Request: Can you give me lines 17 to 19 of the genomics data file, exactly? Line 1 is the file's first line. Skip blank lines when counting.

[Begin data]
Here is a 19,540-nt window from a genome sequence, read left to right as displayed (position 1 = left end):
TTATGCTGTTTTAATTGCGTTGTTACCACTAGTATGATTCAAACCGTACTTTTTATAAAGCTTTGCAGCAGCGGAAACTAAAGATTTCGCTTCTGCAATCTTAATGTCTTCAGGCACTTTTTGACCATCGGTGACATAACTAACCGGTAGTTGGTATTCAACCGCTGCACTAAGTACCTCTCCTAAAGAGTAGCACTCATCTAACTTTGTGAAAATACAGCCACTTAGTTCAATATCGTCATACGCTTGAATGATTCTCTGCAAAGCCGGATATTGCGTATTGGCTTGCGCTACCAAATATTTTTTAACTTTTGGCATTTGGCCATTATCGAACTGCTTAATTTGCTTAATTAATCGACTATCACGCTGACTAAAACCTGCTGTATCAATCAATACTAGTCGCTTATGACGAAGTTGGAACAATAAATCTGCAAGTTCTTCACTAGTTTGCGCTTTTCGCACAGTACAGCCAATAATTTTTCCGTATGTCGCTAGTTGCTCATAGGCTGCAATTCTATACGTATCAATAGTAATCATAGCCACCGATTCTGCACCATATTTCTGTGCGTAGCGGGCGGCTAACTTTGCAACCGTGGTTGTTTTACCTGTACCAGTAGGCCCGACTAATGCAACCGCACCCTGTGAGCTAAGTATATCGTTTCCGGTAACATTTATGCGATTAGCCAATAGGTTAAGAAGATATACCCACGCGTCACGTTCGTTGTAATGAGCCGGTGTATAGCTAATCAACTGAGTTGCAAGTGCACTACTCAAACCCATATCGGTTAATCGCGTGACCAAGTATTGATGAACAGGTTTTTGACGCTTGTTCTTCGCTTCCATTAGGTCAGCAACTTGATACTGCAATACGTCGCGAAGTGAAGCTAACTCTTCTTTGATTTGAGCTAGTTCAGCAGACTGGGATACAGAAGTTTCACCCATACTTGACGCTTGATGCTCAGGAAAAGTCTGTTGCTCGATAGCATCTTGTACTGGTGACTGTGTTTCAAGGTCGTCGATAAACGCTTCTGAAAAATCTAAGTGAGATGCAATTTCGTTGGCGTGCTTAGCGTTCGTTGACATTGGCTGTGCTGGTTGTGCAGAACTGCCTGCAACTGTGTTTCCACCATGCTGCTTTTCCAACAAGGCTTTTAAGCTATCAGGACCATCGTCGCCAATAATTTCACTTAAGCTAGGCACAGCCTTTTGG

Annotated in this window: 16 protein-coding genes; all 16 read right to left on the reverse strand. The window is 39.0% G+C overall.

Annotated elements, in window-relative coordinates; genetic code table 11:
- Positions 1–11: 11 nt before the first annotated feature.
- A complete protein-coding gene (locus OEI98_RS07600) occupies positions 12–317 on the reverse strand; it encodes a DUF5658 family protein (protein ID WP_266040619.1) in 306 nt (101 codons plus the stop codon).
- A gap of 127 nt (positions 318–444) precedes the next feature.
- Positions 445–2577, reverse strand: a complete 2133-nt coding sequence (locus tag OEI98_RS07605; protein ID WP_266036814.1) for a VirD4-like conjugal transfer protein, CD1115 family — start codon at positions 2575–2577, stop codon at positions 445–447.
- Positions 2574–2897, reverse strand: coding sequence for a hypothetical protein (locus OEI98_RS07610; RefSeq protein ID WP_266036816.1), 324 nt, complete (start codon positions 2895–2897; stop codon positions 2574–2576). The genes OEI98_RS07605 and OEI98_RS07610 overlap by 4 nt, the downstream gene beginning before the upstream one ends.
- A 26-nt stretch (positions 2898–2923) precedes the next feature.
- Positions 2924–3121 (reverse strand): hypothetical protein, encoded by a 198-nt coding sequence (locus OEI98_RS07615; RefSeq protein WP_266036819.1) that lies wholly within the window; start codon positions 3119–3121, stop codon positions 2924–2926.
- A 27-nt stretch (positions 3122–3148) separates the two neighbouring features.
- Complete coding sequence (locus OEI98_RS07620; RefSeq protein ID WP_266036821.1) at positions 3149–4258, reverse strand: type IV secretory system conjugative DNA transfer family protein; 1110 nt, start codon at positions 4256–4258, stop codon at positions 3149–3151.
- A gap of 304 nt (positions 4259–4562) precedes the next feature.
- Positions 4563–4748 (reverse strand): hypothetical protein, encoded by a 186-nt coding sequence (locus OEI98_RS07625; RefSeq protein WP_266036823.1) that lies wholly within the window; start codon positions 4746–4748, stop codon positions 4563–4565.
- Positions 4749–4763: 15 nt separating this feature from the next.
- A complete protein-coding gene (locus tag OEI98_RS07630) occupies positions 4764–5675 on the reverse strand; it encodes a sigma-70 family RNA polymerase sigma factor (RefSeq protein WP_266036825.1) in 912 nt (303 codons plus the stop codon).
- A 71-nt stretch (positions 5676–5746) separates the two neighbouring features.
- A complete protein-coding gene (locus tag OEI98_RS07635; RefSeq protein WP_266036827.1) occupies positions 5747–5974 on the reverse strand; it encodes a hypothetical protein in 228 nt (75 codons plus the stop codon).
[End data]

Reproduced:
- A complete protein-coding gene (locus tag OEI98_RS07630) occupies positions 4764–5675 on the reverse strand; it encodes a sigma-70 family RNA polymerase sigma factor (RefSeq protein WP_266036825.1) in 912 nt (303 codons plus the stop codon).
- A 71-nt stretch (positions 5676–5746) separates the two neighbouring features.
- A complete protein-coding gene (locus tag OEI98_RS07635; RefSeq protein WP_266036827.1) occupies positions 5747–5974 on the reverse strand; it encodes a hypothetical protein in 228 nt (75 codons plus the stop codon).